• The surface electromyography-force relationship during isometric dorsiflexion in males and females

      Lenhardt, Sean Alexander.; Applied Health Sciences Program (Brock University, 2009-06-15)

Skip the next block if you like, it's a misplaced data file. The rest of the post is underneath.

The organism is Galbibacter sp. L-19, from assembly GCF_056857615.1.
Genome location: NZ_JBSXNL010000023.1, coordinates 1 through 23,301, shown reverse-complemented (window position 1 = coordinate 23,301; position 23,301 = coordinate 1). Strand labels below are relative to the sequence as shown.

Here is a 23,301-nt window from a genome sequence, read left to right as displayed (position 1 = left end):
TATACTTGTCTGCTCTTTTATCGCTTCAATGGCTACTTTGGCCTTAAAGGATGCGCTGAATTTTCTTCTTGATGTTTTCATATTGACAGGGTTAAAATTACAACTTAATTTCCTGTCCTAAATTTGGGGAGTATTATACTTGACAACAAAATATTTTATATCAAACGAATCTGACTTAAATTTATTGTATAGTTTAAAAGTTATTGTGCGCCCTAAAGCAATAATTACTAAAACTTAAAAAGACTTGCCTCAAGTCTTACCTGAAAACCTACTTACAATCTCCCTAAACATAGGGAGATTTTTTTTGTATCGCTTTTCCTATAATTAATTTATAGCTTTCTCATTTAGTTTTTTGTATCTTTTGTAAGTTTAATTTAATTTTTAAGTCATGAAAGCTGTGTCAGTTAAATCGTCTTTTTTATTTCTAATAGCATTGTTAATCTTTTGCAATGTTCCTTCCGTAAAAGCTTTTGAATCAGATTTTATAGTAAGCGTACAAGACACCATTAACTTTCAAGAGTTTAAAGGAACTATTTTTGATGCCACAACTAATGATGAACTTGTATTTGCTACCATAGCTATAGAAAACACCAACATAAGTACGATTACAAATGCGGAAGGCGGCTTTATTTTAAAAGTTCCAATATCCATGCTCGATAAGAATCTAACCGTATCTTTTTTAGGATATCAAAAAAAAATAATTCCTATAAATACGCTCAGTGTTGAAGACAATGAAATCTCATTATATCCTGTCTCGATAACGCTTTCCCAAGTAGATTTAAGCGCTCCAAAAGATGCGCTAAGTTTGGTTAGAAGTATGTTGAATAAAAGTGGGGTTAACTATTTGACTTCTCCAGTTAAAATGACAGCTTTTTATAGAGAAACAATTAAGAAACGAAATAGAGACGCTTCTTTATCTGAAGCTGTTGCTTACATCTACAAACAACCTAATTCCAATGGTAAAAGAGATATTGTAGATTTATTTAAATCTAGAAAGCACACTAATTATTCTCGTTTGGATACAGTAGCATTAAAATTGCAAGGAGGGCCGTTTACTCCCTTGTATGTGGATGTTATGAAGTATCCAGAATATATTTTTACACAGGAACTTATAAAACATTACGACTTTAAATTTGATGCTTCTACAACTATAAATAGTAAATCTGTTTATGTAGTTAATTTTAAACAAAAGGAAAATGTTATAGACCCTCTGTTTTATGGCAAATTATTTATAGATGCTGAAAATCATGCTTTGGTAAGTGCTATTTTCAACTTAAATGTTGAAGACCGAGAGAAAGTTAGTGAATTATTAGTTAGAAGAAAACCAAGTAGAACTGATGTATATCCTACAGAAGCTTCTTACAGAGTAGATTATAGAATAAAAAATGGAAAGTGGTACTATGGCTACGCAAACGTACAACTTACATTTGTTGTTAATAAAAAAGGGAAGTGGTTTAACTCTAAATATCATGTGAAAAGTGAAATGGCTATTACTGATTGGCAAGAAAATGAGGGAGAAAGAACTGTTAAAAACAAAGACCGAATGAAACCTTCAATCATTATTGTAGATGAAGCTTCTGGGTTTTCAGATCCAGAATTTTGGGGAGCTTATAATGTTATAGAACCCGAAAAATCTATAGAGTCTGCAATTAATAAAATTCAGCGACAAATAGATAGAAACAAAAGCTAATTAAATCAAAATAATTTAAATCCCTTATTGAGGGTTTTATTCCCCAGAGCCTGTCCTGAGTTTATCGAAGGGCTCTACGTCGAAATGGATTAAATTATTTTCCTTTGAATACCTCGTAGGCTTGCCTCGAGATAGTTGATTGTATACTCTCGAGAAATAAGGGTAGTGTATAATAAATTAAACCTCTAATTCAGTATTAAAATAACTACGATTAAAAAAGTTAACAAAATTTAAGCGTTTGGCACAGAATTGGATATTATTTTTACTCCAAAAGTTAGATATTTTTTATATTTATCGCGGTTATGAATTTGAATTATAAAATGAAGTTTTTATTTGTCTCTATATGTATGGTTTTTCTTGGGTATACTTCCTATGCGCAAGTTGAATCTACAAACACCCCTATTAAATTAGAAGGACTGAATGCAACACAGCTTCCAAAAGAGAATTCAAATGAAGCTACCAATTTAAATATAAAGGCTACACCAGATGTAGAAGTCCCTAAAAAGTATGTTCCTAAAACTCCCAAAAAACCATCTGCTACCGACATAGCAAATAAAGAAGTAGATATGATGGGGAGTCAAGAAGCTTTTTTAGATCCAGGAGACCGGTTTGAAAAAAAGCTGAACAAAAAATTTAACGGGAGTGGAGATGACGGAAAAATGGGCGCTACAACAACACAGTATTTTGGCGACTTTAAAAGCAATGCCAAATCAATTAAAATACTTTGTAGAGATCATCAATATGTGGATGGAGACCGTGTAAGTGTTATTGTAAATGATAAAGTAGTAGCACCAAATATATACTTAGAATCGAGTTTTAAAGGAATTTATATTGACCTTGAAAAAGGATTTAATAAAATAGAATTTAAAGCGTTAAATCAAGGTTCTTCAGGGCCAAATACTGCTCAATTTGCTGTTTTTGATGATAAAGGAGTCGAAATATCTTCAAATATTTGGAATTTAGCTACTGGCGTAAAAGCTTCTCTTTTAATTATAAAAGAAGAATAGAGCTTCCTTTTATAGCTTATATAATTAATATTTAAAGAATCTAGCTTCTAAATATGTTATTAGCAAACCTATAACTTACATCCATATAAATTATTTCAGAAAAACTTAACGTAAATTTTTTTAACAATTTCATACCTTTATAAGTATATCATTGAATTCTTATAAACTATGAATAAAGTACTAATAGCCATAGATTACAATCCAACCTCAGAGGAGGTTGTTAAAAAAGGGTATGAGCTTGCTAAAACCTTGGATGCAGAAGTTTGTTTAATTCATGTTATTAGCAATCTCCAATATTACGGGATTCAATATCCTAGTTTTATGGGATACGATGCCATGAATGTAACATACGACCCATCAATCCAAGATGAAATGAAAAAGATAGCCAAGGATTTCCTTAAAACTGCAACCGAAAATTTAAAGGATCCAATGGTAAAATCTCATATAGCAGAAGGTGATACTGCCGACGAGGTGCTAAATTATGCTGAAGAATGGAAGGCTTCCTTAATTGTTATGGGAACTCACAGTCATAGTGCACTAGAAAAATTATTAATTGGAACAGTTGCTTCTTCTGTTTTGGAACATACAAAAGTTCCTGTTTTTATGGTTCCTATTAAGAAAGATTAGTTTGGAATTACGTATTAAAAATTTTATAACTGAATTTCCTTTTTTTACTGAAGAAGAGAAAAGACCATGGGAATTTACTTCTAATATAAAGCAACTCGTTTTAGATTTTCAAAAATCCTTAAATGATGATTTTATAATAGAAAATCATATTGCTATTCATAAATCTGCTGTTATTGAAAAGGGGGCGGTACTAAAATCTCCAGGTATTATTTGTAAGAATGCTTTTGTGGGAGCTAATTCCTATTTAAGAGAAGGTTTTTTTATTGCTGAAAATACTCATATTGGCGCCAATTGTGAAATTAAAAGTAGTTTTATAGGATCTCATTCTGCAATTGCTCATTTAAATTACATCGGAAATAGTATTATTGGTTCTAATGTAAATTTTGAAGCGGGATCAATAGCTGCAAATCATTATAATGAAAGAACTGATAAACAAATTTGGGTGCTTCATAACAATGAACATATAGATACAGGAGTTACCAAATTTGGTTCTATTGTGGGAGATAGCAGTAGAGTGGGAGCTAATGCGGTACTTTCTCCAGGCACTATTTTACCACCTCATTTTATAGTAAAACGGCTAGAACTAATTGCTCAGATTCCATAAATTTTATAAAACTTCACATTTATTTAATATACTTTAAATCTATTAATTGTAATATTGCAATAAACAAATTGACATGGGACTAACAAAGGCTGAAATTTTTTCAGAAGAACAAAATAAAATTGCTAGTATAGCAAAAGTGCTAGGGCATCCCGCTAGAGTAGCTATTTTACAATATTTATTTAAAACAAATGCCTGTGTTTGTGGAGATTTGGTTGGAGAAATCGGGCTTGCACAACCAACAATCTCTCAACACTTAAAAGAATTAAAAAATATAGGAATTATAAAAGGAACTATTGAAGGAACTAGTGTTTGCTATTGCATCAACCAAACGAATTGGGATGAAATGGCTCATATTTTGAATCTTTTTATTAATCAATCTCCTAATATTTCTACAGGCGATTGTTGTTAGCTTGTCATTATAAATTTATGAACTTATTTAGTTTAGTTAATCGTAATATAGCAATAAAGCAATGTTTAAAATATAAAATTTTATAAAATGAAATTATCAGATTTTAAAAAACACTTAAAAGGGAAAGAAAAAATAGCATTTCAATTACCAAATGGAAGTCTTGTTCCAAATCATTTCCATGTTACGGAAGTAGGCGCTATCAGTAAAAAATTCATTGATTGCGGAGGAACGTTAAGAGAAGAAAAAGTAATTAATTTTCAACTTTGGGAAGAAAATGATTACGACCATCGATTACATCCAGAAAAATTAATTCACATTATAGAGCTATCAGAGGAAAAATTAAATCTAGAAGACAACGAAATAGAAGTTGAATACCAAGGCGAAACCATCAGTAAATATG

This study evaluated sex-related differences in the tibialis anterior (TA) surface electromyography (EMG) to force relationship. One-hundred participants (50 males and 50 females) performed three isometric contractions at 20, 40, 60, 80, and 100% of maximal voluntary contraction (MVC) in an apparatus designed to isolate the action of the dorsiflexors. The surface EMG signal was amplified (lOOOx), band-pass filtered (10-500Hz), and sampled at 2048 Hz. The load cell signal was low-passed filtered at 100 Hz and sampled at the same rate. Males were stronger than females {P <0.05). However, there was no significant difference in root-mean-square (RMS) values between sexes {P <0.05). Both sexes exhibited a quadratic increase in RMS across force levels (P <0.05). The mean power frequency (MNF) for males was greater than for females {P <0.05). Males and females exhibited a linear increase in both frequency measures up to 80% of MVC (P <0.05). Between 80 and 100% MVC, the frequency values for the females plateaued while males showed a decrease {P <0.05). The magnitude of the difference in MNF between males and females was consistent with sex-specific TA physiology. In general, the pattern of means for RMS and MNF between males and females revealed no sex-related differences in the surface EMG/force relationship. We therefore conclude that there are no sex-related differences in the gradation of muscle force.